Big pivot Martin Hanzal is showing potential as a two-way centre, but when he scored just two goals in the final 40 games of the season, well, he looked more like a defence-only option. He is just 22, though, and it generally takes time for rangier players to have their game grow into their frame. At the very least, he's a solid third-line centre.
The sophomore jinx got hold of Peter Mueller after an ill-fated shift to wing, particularly after the All-Star break, when he finished with just one goal in the last 25 games. Mueller has too much skill for that to be the norm, so the Coyotes have every right to expect the 21-year-old to have a bounceback season, presumably with a return to centre.
19-year-old Mikkel Boedker made a seamless jump from junior hockey to the NHL, showing a game far more mature than his years. As responsible as the young Dane plays, Boedker also slumped in the second half of the season, perhaps hitting the rookie wall, as one season with the Kitchener Rangers of the OHL wouldn't necessarily be adequate preparation for the nightly grind of the pro game. He does have the skills and the hockey sense to play a more prominent role moving forward.
Viktor Tikhonov isn't a flashy player, but the rookie played a solid game, using his speed to his advantage, particularly in a defensive capacity. While his lack of scoring prowess limits his upside, Tikhonov should have a steady career as a checker.
It appears that the Coyotes rushed Kyle Turris out of the University of Wisconsin, where he scored 35 points in 36 games as a freshman, and he just wasn't ready to produce as a scoring centre in the NHL. With last season, including a short-term demotion to the AHL, serving as a learning experience, Turris will be expected to make good on the potential that saw him drafted third overall in 2007.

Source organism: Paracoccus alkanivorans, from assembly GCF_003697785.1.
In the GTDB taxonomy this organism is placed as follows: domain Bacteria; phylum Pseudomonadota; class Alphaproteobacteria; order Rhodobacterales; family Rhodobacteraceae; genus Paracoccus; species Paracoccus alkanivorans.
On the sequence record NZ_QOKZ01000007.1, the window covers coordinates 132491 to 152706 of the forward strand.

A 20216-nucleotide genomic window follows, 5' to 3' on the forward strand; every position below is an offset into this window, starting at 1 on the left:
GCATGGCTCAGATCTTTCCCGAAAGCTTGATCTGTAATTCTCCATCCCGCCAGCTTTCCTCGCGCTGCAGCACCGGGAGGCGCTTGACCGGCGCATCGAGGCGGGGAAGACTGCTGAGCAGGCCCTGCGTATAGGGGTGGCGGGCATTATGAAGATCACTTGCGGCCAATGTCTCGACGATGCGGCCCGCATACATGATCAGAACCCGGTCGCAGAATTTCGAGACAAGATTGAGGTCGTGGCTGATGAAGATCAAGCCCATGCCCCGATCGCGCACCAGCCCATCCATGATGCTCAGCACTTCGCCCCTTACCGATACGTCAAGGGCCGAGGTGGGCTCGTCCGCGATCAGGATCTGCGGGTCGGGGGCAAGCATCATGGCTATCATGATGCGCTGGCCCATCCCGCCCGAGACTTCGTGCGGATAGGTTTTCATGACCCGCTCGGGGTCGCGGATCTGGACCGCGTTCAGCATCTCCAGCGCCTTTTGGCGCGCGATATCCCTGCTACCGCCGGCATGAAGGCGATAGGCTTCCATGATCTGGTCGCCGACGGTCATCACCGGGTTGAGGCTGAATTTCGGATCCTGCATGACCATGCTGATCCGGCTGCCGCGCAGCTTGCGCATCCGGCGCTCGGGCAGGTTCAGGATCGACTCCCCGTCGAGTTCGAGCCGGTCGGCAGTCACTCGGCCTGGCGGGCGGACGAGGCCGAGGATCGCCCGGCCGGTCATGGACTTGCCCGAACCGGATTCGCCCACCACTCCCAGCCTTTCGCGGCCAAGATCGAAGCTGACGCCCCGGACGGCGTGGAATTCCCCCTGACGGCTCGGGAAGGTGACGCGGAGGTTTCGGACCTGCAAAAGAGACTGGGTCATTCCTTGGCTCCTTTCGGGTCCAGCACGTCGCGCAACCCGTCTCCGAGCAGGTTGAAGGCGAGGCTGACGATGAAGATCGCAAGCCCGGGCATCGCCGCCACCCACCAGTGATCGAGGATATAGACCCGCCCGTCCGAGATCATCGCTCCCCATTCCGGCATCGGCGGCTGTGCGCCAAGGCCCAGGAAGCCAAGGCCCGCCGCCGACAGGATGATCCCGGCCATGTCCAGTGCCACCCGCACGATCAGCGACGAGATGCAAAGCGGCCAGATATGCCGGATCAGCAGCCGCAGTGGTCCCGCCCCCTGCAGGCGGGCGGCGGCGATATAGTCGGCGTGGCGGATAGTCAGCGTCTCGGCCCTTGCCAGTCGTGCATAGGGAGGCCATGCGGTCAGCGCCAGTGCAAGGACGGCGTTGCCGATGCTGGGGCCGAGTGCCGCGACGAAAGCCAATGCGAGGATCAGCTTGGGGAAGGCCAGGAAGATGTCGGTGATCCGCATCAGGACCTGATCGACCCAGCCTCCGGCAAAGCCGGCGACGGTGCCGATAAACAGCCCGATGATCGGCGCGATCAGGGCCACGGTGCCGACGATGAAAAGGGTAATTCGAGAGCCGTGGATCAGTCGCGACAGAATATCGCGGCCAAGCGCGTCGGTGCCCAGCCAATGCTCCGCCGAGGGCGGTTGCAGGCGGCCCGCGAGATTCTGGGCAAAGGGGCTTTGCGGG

Though he wasn't as active with his fists as he's been in years past, Todd Fedoruk still provides much-needed muscle. However, his acumen as an every-shift player is questionable at best so, with so many forwards available, his role should be reduced.
Brandon Prust is no heavyweight, but he's a willing scrapper, fighting 16 times in 36 games according to www.hockeyfights.com. Though Prust hasn't developed his all-around game enough to be a regular in the lineup, he has enough skills to possibly earn a spot on the fourth line if he can stay healthy.
If nothing else, the move to Phoenix provided Scottie Upshall with opportunity. Instead of getting lost in the shuffle of Flyers wingers, Upshall got quality ice time with the Coyotes and responded with eight goals and 13 points in 18 games. If the 25-year-old winger could emerge as a 20-goal scorer (he scored a career-high 15 last season), that would be a huge boost.